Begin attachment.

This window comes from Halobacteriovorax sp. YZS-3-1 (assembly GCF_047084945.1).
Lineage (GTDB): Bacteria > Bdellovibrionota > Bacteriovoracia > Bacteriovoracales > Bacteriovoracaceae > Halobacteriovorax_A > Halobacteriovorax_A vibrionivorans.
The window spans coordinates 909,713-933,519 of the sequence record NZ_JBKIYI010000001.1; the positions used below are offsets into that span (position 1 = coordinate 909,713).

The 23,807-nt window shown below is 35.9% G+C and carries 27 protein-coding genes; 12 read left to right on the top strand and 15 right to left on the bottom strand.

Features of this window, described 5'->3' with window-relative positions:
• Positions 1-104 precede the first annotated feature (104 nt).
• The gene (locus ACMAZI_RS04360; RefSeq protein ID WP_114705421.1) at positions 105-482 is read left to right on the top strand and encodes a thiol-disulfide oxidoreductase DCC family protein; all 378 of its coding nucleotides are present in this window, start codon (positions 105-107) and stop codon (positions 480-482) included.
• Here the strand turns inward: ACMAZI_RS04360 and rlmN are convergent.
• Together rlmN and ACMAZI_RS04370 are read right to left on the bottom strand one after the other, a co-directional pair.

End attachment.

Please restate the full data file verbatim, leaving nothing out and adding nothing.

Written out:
This window comes from Halobacteriovorax sp. YZS-3-1 (assembly GCF_047084945.1).
Lineage (GTDB): Bacteria > Bdellovibrionota > Bacteriovoracia > Bacteriovoracales > Bacteriovoracaceae > Halobacteriovorax_A > Halobacteriovorax_A vibrionivorans.
The window spans coordinates 909,713-933,519 of the sequence record NZ_JBKIYI010000001.1; the positions used below are offsets into that span (position 1 = coordinate 909,713).

The 23,807-nt window shown below is 35.9% G+C and carries 27 protein-coding genes; 12 read left to right on the top strand and 15 right to left on the bottom strand.

Features of this window, described 5'->3' with window-relative positions:
• Positions 1-104 precede the first annotated feature (104 nt).
• The gene (locus ACMAZI_RS04360; RefSeq protein ID WP_114705421.1) at positions 105-482 is read left to right on the top strand and encodes a thiol-disulfide oxidoreductase DCC family protein; all 378 of its coding nucleotides are present in this window, start codon (positions 105-107) and stop codon (positions 480-482) included.
• Here the strand turns inward: ACMAZI_RS04360 and rlmN are convergent.
• Together rlmN and ACMAZI_RS04370 are read right to left on the bottom strand one after the other, a co-directional pair.